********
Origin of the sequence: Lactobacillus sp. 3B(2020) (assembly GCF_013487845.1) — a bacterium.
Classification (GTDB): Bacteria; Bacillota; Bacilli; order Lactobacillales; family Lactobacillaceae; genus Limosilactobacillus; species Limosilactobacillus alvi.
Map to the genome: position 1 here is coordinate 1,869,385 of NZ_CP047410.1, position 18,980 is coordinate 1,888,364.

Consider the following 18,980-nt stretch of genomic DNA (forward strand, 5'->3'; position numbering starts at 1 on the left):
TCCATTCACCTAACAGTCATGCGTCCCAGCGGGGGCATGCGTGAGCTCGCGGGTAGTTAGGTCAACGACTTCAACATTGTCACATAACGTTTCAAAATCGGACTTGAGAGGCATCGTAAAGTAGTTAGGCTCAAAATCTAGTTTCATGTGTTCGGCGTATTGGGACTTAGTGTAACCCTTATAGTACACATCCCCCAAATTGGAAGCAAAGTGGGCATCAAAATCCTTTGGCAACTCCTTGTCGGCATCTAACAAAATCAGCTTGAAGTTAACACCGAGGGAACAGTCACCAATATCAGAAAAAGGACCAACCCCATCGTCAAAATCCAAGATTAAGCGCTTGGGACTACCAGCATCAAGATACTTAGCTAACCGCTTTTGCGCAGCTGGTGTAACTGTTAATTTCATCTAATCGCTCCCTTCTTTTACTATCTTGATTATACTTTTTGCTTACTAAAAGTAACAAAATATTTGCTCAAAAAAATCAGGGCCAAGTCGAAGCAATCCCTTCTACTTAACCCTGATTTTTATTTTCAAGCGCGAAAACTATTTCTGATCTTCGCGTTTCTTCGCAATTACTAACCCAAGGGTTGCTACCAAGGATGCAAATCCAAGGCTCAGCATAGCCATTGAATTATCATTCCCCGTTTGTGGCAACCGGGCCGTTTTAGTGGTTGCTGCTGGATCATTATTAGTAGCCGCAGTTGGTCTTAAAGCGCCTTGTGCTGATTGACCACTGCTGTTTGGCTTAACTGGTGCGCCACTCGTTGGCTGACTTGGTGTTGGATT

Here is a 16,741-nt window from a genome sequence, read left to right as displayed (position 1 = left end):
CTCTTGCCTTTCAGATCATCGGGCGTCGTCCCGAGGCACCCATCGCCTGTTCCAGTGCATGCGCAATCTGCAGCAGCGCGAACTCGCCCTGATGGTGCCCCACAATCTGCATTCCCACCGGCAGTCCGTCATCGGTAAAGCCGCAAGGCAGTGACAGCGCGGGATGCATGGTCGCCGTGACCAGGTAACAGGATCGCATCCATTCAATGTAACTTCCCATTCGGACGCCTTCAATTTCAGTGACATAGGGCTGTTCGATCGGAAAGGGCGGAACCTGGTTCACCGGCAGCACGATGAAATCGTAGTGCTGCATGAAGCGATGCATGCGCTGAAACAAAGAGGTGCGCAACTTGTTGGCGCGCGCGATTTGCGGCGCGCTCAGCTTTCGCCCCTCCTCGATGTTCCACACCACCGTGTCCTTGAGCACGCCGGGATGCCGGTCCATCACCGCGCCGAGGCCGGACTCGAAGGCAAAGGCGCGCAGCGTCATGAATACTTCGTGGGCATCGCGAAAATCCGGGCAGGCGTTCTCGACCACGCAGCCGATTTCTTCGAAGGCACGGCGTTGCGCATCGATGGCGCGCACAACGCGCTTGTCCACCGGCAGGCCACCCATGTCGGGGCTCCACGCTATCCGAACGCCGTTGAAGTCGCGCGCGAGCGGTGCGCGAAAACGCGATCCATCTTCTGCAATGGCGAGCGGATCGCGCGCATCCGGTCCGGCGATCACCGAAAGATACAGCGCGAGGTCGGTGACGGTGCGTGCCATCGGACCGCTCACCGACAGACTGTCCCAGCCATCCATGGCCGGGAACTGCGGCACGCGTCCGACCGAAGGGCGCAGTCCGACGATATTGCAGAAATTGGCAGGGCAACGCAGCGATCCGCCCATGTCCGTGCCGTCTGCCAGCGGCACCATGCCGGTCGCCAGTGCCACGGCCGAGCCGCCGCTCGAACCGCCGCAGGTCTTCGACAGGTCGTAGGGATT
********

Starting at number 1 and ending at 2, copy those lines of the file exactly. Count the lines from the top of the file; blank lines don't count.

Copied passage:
Origin of the sequence: Lactobacillus sp. 3B(2020) (assembly GCF_013487845.1) — a bacterium.
Classification (GTDB): Bacteria; Bacillota; Bacilli; order Lactobacillales; family Lactobacillaceae; genus Limosilactobacillus; species Limosilactobacillus alvi.